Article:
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Thread: New here, new to LF, strongly considering a Wista

  1. #11
    Maris Rusis's Avatar
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    Re: New here, new to LF, strongly considering a Wista

    Quote Originally Posted by jlafferty View Post
    Hi,........
    Initial looking around has me interested in a Wista, with the intention to carry over some of my 35mm working style and FOV preferences to 4x5. I shoot most often with a 50mm and a 105, and I figure this puts me in the market for a 135-150mm, and a 300mm. I shoot a lot of work very tight, like half or quarter face, and am looking forward to what 4x5 offers in this regard - is that a pipe dream?
    ........Jim
    The 4x5 negative is very generous and it enables tight framing without necessitating hard-to-use long focal length lenses that stress the basic design of folding cameras. The secret is framing by cropping. Ok, cropping is a hard compromise on 35mm, maybe not so bad on roll film. But on 4x5 you can cut a negative in half and throw half away. Then take what left, cut it in half, and throw half away. You still have a negative bigger than what a Hasselblad delivers.
    Photography:first utterance. Sir John Herschel, 14 March 1839 at the Royal Society. "...Photography or the application of the Chemical rays of light to the purpose of pictorial representation,..".

  2. #12

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    Re: New here, new to LF, strongly considering a Wista

    Hello all, thanks for the insightful replies and encouraging tone.

    Quote Originally Posted by Tobias Key View Post
    I use a 210mm 5.6 (Schneider APO Symmar) for portraits on my Wista coupled with a 125mm (Fuji NW) as my standard lens, and that works well for me. The 210mm focal length is probably the most commonly used LF portrait lens in 4x5 mainly because it offers decent trade offs between size and weight, the top shutter speed (1/400), and you don't need super long bellows for a portrait. They are easy to get hold of and relatively cheap compared to anything that can be used on a 8x10.
    OK, excellent, will look around at these. Thank you.

    Quote Originally Posted by paulbarden View Post
    Jim, the 203mm Kodak Ektar f7.7 lens is one of the best lenses ever made for large format work. Its inexpensive and its a superior performer. It can often be had in a fully functional shutter for under $200. Most people who have used one recognize it as one of the best lenses they've used. It covers 5x7 well, but on 4x5 it allows plenty of camera movements.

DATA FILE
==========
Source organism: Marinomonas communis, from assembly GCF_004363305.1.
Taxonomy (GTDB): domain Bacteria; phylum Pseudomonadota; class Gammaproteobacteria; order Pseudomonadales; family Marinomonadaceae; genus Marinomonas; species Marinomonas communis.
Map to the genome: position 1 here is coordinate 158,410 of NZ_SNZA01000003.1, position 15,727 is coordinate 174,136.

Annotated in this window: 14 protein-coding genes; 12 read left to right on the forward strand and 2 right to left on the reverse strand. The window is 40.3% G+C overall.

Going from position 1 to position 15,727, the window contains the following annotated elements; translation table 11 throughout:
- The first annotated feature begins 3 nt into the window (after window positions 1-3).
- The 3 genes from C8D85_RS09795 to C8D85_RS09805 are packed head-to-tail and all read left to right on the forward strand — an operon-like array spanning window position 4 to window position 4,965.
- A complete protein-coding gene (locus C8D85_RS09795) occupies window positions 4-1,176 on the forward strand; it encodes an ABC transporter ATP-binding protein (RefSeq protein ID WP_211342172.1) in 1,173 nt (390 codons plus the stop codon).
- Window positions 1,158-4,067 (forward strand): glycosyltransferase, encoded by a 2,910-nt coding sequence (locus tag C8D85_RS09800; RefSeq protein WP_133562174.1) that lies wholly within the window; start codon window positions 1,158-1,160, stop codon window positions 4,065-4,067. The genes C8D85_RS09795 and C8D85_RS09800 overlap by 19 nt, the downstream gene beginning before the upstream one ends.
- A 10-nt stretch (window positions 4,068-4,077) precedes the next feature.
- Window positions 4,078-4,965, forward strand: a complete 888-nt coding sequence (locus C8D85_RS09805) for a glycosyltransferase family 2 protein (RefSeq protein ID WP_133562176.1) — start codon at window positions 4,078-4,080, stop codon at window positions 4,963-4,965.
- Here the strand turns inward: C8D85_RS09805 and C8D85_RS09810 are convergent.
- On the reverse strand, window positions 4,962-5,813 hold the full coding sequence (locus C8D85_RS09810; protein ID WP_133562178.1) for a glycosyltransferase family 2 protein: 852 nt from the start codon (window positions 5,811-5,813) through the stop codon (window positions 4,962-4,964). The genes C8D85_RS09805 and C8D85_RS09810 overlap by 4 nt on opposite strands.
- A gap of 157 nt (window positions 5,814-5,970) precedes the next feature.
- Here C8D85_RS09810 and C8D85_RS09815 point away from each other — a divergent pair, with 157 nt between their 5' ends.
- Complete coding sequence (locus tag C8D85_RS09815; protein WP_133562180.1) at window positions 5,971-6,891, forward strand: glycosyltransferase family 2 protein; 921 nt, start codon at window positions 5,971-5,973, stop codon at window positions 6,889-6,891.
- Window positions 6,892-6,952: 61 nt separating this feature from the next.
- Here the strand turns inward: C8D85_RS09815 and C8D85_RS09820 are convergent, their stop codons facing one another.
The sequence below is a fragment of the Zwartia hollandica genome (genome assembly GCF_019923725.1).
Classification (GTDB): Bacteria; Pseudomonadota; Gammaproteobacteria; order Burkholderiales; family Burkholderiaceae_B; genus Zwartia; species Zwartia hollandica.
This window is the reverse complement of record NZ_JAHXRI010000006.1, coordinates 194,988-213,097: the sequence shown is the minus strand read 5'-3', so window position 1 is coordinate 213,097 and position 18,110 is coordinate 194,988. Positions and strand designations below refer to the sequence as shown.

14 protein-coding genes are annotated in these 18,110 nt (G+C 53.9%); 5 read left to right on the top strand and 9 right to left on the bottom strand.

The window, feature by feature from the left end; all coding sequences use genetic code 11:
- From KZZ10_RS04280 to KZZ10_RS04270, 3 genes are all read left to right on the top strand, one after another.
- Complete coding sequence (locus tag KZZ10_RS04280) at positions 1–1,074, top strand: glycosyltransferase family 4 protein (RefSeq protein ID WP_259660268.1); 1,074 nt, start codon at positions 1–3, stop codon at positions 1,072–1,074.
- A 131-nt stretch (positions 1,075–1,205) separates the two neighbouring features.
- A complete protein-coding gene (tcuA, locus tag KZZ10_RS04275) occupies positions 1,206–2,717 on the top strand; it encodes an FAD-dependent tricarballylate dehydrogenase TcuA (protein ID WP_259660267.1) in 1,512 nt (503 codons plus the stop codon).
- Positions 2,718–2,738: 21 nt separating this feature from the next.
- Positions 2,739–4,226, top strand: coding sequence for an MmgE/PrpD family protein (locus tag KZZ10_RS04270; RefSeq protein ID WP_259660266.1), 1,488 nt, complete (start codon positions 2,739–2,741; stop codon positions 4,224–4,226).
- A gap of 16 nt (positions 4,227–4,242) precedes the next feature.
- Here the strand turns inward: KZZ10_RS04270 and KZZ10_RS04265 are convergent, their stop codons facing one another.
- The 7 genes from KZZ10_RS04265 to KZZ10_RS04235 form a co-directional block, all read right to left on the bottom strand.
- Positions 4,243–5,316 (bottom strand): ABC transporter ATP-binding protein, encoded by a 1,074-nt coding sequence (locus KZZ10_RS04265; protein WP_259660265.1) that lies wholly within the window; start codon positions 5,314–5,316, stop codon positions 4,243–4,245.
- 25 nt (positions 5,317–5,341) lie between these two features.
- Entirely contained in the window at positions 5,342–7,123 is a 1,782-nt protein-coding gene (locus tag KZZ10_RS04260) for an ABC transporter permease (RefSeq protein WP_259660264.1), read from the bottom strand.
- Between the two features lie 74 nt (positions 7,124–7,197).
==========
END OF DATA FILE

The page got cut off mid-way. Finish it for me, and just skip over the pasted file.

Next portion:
Awesome, thank you!

    Quote Originally Posted by r.e. View Post
    .

    If you haven't already, you might check out fellow NY fashion/portrait photographer Andres Hernandez. He's been shooting with Chamonix and Sinar 4x5s recently and has posted some videos to YouTube about his experiences with them. He's shooting expired film until he learns the ropes.

    Website: https://www.andreshernandez.net
    Instagram: https://www.instagram.com/andreshernandez/
    YouTube: https://www.youtube.com/channel/UCth...doxHwsnZIb2l2w

    I'm an Arca-Swiss fanboy and no help on field cameras. If you're interested, there are a good number of threads here about Arca-Swiss cameras, which are modular monorails. I can convert mine between 4x5 and 8x10 in a few minutes, and can have up to 700mm of bellows depending on how I set it up.

    I'd suggest that you consider an Arca-Swiss Discovery if you didn't want a 300mm lens...
    Funny enough: I've worked with one of the models he shot here, Daphne, she's fantastic. The BTS and end results were really informative, thanks for sharing. And also, I've asked around elsewhere and a woman I know told me she has a 4x5 for sale, and when I asked for details, it's Arca Swiss Discovery :O I've had multiple people suggest the Arca Swiss, so I'm looking into it now. Thanks again.


    Quote Originally Posted by r.e. View Post
    I'd like to suggest that you look at the lens tables linked on the forum home page. Those tables show an approach to 35mm equivalency that is not based on a simple 3x multiplication. They also provide field of view info.

    I have no experience with large format telephoto lenses, which some people are suggesting to make a 300mm lens "fit" a Wista. In your place, I'd want to know what the difference is between using a standard lens and a telephoto lens for the kinds of photographs that you say you want to make. It seems to me that choices on focal length should come first, and that choice of camera should follow, not the other way around.
    All fair points. TBH I'm just roughing in guesses on FL here, but from what I've learned in this thread, I'm backing off the idea of the 300mm a bit. I assume this is the kind of thing I'll only know for sure after a bit of shooting. Thanks for your help.

    Quote Originally Posted by Bernice Loui View Post
    Like this, previously mentioned.
    https://www.youtube.com/watch?v=_8kJvBtCE5g&t=360s

    and:
    https://www.youtube.com/watch?v=tvzawzszo7A&t=236s

    If yes, why consider a light weight field folder given the image goals?

    Lens focal length and types and image goals dictate and decides suitable camera types, not the other way around where the incorrect camera choice is made only to discover the struggles and difficulties of trying to use a camera that was never designed to intended to work properly with the lens required to meet the image goals.

    World of view camera is not like 35mm, digital or 120 roll film like Hasselblad. It is a world where the camera is essentially a light tight box that is flexi in the center with lens and a long list of other elements and factors driving what that light tight box that is flexi in the center must do.

    Bernice
    Yeah, I'm seeing it now. Thanks for your help. The videos were really instructive.